Last November, an ATM in Houston accidentally spewed $100 bills. After word of the glitch circulated on social media, a long line formed until law officers came to guard the machine. It turns out that the vendor loaded hundreds instead of tens. Bank of America said that customers could keep the mistaken withdrawals.
Where are we going? Since we’ve considered countries like Sweden that are becoming cashless, today, let’s look at cash.
In the U.S. our use of cash has been somewhat constant.
In addition to ATMS, we get our cash from bank tellers, payday lenders, family members, and the employers who pay us in cash. How much do we carry with us? The average in a wallet (or a pocket or purse) was $61 in 2016.
You can see below that we used cash for slightly less than 30% of our payments:
However, you also can see that we use cash for purchases but not for most bills:
The Swiss keep a lot more in their wallets than we do:
Saying they like the privacy that cash preserves, the Swiss are among the diminishing numbers of people that like cash and larger bills. Bloomberg quoted one food truck owner who said he regularly provides change for 200-franc notes (US$200 ). At ATMs, the 200-franc note is slightly more than 10% of the cash people request.
Below, Swiss survey participants indicated the largest amount they paid in cash during the past 12 months:
New Swiss Cash
In their new currency series, Switzerland continues to issue unusually large bank notes. Today, a new 1,000 franc note began circulating while the 100 will follow after the summer. During the past three years, new 50-, 20-, 10- and 200-franc notes were issued.
In this video, the Swiss National Bank shows how they produce and distribute their newest cash. Called “The Many Facets of Switzerland,” the new notes are made of a polymer and cotton sandwich with security images that can be seen only with ultraviolet light. When they travel to an ATM, the “shrink wrapped” stacks of notes resemble any other package. Do take a look:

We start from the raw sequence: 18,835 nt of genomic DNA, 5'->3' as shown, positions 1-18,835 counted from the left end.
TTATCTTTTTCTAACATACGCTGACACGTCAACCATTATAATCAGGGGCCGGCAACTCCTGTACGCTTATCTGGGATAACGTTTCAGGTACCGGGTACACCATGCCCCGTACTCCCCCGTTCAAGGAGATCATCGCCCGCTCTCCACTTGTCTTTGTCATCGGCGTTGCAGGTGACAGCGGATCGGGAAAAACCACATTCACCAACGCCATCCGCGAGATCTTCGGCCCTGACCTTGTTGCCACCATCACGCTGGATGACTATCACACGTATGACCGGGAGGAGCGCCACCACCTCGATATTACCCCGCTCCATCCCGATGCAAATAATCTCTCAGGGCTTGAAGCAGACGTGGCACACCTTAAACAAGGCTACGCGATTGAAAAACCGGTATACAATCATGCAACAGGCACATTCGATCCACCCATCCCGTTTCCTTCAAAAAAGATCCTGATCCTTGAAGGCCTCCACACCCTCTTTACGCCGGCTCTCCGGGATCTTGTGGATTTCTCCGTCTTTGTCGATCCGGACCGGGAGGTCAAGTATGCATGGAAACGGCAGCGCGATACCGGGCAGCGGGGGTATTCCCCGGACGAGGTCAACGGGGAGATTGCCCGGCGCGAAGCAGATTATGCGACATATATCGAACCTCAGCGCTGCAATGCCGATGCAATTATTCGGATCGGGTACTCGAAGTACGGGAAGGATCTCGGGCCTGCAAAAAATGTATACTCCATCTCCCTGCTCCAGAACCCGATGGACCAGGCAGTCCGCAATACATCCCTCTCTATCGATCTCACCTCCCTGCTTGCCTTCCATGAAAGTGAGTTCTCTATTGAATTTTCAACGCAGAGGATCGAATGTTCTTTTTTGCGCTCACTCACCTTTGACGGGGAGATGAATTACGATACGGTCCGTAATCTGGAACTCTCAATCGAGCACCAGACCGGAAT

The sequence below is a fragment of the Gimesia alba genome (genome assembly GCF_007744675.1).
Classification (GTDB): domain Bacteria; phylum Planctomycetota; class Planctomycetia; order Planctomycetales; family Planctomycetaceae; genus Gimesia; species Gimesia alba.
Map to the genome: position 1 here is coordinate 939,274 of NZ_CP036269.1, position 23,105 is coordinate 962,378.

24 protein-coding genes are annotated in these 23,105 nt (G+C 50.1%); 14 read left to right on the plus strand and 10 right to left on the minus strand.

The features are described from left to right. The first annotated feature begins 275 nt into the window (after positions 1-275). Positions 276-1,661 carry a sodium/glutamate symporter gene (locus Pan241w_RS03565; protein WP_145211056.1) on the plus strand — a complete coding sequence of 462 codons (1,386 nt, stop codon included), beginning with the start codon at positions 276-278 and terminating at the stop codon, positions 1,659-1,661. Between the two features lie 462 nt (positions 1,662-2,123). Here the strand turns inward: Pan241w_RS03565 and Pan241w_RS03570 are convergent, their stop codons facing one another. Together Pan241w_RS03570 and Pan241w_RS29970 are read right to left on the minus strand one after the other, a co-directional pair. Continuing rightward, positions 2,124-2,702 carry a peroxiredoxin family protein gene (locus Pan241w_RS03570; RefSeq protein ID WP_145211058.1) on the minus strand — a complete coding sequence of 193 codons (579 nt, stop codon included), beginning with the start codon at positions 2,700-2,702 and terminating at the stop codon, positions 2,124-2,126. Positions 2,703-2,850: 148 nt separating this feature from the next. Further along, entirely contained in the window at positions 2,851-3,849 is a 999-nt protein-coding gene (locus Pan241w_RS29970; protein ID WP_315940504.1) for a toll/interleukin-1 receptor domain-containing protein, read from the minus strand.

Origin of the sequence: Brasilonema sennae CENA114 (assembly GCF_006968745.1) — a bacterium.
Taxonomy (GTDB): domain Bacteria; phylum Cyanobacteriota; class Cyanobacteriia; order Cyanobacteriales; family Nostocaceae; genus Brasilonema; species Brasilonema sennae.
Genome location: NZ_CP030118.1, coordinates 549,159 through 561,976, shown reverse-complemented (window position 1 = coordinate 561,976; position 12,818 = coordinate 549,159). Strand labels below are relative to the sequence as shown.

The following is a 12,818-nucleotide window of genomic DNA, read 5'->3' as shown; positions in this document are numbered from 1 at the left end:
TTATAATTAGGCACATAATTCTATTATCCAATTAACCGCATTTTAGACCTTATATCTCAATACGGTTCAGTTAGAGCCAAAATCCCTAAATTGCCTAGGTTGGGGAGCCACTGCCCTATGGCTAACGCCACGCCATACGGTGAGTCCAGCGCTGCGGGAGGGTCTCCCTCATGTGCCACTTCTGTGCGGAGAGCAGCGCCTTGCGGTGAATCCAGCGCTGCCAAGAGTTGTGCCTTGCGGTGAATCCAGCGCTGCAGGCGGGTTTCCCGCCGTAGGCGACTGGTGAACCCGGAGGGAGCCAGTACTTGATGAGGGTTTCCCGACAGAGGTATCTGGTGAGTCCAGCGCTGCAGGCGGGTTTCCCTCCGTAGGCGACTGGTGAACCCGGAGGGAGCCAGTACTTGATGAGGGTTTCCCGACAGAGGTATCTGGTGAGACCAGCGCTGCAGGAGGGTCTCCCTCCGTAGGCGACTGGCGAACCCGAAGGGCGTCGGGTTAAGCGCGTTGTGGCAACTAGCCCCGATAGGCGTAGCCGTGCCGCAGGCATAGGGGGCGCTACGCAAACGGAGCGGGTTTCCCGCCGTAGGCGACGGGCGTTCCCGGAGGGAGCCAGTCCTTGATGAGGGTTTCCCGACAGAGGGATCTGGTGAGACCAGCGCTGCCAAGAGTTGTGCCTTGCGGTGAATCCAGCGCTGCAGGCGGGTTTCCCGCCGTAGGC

The Swiss also have some of the largest notes. Their 1,000-franc banknote is worth somewhat less than Brunei’s and Singapore’s 10,000 dollar notes (worth approximately $7400). But the three are the most valuable in the world.
Our Bottom Line: Why Cash Matters
How we pay can influence how much we spend.
On a pain scale, paying with cash is the most distressing because we actually see the amount of money shrink. Not as transparent, checks and then debit and credit cards are next. But by far the least painless are those automatic bank account deductions that we might not even be aware of.
Since the Swiss keep a hefty amount of cash in their wallets for cash payments, are they more careful spenders?
My sources and more: Thanks to Bloomberg for reminding me that people still love their cash. Complementing the Swiss, this Federal Reserve Bank of Boston report told about cash in the U.S. But for the fun read, the Star-Telegram article on the Houston ATM glitch was the best.
Please note that most of Our Bottom Line was published in a past econlife post.